Filing 3

OPINION. Signed by Chief Judge Renee Marie Bumb on 5/7/2024. (jab,N.M.)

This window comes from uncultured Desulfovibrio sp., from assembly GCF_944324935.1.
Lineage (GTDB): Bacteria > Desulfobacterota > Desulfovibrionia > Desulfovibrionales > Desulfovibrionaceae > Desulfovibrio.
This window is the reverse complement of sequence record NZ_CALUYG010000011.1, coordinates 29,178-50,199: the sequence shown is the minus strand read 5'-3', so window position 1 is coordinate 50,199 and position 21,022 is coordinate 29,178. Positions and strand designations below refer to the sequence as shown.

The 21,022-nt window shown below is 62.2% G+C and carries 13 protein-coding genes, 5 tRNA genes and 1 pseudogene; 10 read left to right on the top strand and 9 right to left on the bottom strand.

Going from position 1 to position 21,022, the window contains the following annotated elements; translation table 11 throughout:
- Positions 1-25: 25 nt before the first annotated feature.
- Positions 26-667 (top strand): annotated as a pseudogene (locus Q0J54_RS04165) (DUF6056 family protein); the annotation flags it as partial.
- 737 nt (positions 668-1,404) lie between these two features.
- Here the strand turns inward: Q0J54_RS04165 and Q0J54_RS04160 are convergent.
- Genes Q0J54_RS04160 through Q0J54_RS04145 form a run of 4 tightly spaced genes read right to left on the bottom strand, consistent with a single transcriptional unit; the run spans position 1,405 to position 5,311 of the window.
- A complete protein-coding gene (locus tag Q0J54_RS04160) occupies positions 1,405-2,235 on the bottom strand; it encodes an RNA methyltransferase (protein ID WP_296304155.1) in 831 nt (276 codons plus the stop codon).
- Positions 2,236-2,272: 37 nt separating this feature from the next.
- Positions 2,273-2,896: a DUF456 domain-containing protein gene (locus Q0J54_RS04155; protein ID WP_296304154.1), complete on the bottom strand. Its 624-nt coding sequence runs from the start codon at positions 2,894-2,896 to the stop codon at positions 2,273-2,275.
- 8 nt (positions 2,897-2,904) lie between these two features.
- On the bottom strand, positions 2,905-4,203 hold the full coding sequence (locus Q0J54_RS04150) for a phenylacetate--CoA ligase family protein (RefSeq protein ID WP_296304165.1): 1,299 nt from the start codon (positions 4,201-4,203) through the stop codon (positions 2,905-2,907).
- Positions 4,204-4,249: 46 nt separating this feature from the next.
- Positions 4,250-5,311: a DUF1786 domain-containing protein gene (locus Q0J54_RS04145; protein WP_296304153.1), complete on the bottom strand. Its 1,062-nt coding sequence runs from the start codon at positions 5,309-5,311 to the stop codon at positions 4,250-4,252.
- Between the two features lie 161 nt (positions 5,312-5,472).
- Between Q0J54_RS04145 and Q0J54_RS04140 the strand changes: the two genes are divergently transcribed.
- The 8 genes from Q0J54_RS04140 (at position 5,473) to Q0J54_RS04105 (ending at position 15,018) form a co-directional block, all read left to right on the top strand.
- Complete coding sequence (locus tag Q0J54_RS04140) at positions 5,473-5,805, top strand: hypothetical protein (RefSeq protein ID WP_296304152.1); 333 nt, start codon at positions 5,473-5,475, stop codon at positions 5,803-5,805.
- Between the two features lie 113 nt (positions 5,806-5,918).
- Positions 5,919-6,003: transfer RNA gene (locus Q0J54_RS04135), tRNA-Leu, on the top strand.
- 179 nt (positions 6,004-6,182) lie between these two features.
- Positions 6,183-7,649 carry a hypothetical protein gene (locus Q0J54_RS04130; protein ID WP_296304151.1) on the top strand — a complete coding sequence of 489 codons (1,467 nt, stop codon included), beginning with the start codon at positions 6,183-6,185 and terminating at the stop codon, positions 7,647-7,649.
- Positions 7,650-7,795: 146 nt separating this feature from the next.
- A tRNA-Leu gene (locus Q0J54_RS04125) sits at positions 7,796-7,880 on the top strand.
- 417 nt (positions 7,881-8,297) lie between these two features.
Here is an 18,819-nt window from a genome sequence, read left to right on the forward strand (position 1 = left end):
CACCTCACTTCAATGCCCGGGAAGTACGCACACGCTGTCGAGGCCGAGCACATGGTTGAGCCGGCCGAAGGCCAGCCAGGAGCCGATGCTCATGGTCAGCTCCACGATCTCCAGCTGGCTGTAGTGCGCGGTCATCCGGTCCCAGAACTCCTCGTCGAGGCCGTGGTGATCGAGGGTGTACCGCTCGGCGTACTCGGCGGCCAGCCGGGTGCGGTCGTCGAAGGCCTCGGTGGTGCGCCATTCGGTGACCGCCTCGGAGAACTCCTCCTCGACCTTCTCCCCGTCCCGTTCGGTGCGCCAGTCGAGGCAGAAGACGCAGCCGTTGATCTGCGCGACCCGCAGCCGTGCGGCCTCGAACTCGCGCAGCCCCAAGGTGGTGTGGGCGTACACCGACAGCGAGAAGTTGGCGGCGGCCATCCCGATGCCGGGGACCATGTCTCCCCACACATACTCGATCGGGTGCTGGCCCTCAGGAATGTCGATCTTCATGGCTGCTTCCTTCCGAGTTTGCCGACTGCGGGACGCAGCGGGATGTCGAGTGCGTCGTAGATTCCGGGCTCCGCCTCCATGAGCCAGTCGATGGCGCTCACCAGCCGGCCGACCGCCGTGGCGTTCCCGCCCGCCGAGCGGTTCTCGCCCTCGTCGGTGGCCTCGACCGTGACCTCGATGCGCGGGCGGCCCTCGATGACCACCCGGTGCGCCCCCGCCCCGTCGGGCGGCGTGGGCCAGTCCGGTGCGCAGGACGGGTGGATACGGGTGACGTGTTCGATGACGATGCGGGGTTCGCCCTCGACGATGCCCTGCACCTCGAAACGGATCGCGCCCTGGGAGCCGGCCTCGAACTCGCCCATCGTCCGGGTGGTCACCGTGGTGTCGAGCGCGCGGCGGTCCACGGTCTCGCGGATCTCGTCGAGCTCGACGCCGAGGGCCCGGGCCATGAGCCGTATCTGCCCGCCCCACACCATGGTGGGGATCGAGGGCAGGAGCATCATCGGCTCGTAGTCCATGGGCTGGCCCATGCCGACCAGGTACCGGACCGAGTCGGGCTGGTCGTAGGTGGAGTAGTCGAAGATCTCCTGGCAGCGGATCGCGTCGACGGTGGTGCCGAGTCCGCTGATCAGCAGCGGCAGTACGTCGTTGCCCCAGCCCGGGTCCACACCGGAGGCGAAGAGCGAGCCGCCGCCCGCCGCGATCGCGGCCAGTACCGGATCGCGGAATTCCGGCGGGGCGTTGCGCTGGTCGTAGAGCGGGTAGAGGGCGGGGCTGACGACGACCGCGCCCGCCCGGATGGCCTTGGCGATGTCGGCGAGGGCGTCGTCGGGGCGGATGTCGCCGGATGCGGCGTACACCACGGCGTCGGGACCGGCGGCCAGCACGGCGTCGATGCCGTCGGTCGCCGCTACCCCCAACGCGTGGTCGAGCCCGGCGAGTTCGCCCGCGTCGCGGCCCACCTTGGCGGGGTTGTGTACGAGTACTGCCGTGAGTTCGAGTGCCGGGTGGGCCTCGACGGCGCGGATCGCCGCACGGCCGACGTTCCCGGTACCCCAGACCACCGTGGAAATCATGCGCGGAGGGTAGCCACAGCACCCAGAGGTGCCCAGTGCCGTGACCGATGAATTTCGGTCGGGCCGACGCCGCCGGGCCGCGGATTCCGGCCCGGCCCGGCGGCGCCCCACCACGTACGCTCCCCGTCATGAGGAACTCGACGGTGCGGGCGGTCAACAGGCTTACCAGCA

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NOT FOR PUBLICATION IN THE UNITED STATES DISTRICT COURT FOR THE DISTRICT OF NEW JERSEY CAMDEN VICINAGE ALEXANDER MARFISI, Plaintiff Civil No. 23-21484 (RMB-MJS) v. JOHN POWELL, OPINION Defendant RENÉE MARIE BUMB, Chief United States District Judge This matter comes before the Court upon the civil rights complaint under 42 U.S.C. § 1983 (Dkt. No. 1) filed by Pro Se Plaintiff Alexander Marfisi, who was confined in Hudson County Jail in Kearny, New Jersey at the time of filing. Plaintiff submitted an IFP application under 28 U.S.C. § 1915(a) (Dkt. No. 1-1, 1-2), which establishes his financial eligibility to proceed without prepayment of the fees and costs under 28 U.S.C. § 1915(a). The Court will grant Plaintiff’s IFP application. I. SUA SPONTE DISMISSAL Under 28 U.S.C. §§ 1915(e)(2)(B), 1915A(b), and 42 U.S.C. § 1997e(c), district courts must screen a complaint for sua sponte dismissal, where the plaintiff is (1) proceeding in forma pauperis under § 1915(a); (2) “in a civil action in which a prisoner seeks redress from a governmental entity or officer or employee of a governmental entity;” and (3) in “any action brought [by a prisoner] with respect to prison conditions,” respectively. Upon screening, courts must dismiss any claims that are: (1) frivolous or malicious; (2) fail to state a claim on which relief may be granted; or (3) seek monetary relief against a defendant who is immune from such relief. Id. II. DISCUSSION A. Standard of Law The standard for sua sponte dismissal of a complaint upon screening for failure to state a claim is the same as the standard for a motion to dismiss under Federal Rule of Civil Procedure 12(b)(6). Schreane v. Seana, 506 F. App'x 120, 122 (3d Cir. 2012) (describing standard for failure to state a claim under § 1915(e)(2)(B)) (citation omitted); Daker v. Bryson, 841 F. App'x 115, 122 (11th Cir. 2020) (holding dismissals “for failure to state a claim under the PLRA are governed by the same standard as dismissals under Rule 12(b)(6) of the Federal Rules of Civil Procedure”) (citation omitted)). The Rule 12(b)(6) standard requires that “a complaint must contain sufficient factual matter, accepted as true, to “state a claim to relief that is plausible on its face.” Ashcroft v. Iqbal, 556 U.S. 662, 678 (2009) (quoting Bell Atlantic v. Twombly, 550 U.S. 544, 570 (2007)). “Labels and conclusions” and formulaic recitation of the elements required to state a cause of action do not suffice to state a claim. Id. (quoting Twombly, 550 U.S. at 555). A claim is plausible “when the plaintiff pleads factual content that allows the court to draw the reasonable inference that the defendant is liable for the misconduct alleged.” Iqbal, 556 U.S. at 678 (quoting Twombly, 550 U.S. at 556)). Plausibility requires more than “facts that are ‘merely consistent with’ a defendant's liability.” Id. (quoting Twombly, 550 U.S. at 557)). B. The Complaint Plaintiff asserts jurisdiction under 42 U.S.C. § 1983. The sole defendant to the complaint is John Powell, Administrator of Southern State Prison. Accepting the factual allegations in the complaint as true, Plaintiff arrived at Southern State Prison on February 13, 2021, and on March 4, 2021, he contracted COVID. (Compl. ¶ 6, Dkt. No. 1.) 1 Plaintiff asked for cleaning supplies but none were provided to him. Plaintiff alleges that he caught COVID because Administrator John Powell never made sure that the proper safety procedures were taken. Powell “did not make sure the inmates who had COVID were separated from the inmates who did not have it!” (Compl. ¶ 4b). C. Analysis To state a claim under § 1983, “a plaintiff must allege the violation of a right secured by the Constitution and laws of the United States, and must show that the alleged deprivation was committed by a person acting under color of state law.” West v. Atkins, 487 U.S. 42, 48 (1988). The Eighth Amendment protects prisoners against conditions that violate “civilized standards and concepts of humanity and Plaintiff has not alleged whether he was a pretrial detainee or a convicted and sentenced state prisoner while incarcerated in Southern State Prison. For purposes of screening the complaint, the Court will assume Plaintiff was a convicted and sentenced state prisoner. 11 decency.” Thomas v. Tice, 948 F.3d 133, 138 (3d Cir. 2020) (quoting Young v. Quinlan, 960 F.2d 351, 359 (3d Cir. 1992), superseded by statute on other grounds as stated in Nyhuis v. Reno, 204 F.3d 65, 71 n.7 (3d Cir. 2000) (citations omitted). To prevail “on a claim that an inmate's conditions of confinement violated the Eighth Amendment, the inmate must meet two requirements: (1) the deprivation alleged must be, objectively, “sufficiently serious,” and (2) the “prison official must have a sufficiently culpable state of mind.” Id. at 138 (quoting Farmer v. Brennan, 511 U.S. 825, 834 (1994) (internal quotation marks and citations omitted in Thomas)). The deprivation is sufficiently serious “when an inmate is deprived of ‘the minimal civilized measure of life's necessities.’” Id. (quoting Wilson v. Seiter, 501 U.S. 294, 299 (1991)). The culpable state of mind is “deliberate indifference to the inmate's health or safety….” Id. (quoting Wilson, 501 U.S. at 302–03)). The Eighth Amendment protects prisoners against conditions “that pose an unreasonable risk of serious damage to his future health.” Fontroy v. Owens, 150 F.3d 239, 241 (3d Cir. 1998) (quoting Helling v. McKinney, 509 U.S. 25, 35 (1993)). Where the risk to inmate health is exposure to COVID-19, failure to eliminate all risk of exposure does not establish deliberate indifference to an inmate’s health. Hope v. Warden York Cnty. Prison, 972 F.3d 310, 330 (3d Cir. 2020). Denial of a prisoner’s request for cleaning supplies is insufficient to establish deliberate indifference in the absence of allegations that no testing, quarantining or cleaning was provided. See, e.g., Lawson v. Hudson Cnty. Bd. of Freeholders, No. CV224340KMJBC, 2023 WL 6971540, at *11 (D.N.J. Oct. 23, 2023). Plaintiff’s claim that he caught COVID-19 because the administrator of the prison failed to take “proper precautions” to protect inmates from contracting the virus is too conclusory to allege deliberate indifference. See, e.g., Muata v. Hicks, No. 21-3210, 2022 WL 2526692, at *1-2 and n.1 (3d Cir. July 7, 2022) (affirming dismissal of “failure-toprotect claim” against administrator whom the plaintiff generally alleged “failed to provide adequate COVID-19 policies.”) Further, Plaintiff has not alleged that Administrator Powell failed to enact a policy to quarantine COVID-19 positive inmates from healthy inmates, but only that he “did not make sure” inmates were separated. Plaintiff has not sufficiently alleged Powell’s personal involvement in a constitutional violation because he has not alleged that Powell knew and acquiesced in prison staff allowing COVID-19 positive inmates to interact with COVID-19 negative inmates, or that Powell ignored a pattern of staff failing to follow quarantine procedures, resulting in inmates spreading COVID-19. See Santiago v. Warminster Twp., 629 F.3d 121, 129 n.5 (3d Cir. 2010) (defining the two cognizable theories of supervisory liability under § 1983) (citation omitted). Finally, Plaintiff did not allege that COVID-19 posed a substantial risk to his health. See, e.g., Abner v. Ellis, No. CV 21-15359 (FLW), 2022 WL 17177838, at *6 (D.N.J. Nov. 23, 2022) (finding plaintiff failed to state a claim that county jail conditions constituted punishment under the Fourteenth Amendment where there were “no facts to suggest that any of the Defendants knew Plaintiff had a particular vulnerability to COVID-19.”) Therefore, the Court will dismiss the complaint without prejudice for failure to state a claim. III. CONCLUSION For the reasons stated above, the Court will grant Plaintiff’s IFP application and dismiss the complaint without prejudice for failure to state a claim. An appropriate Order follows. DATE: May 7, 2024 s/Renée Marie Bumb Renée Marie Bumb Chief United States District Judge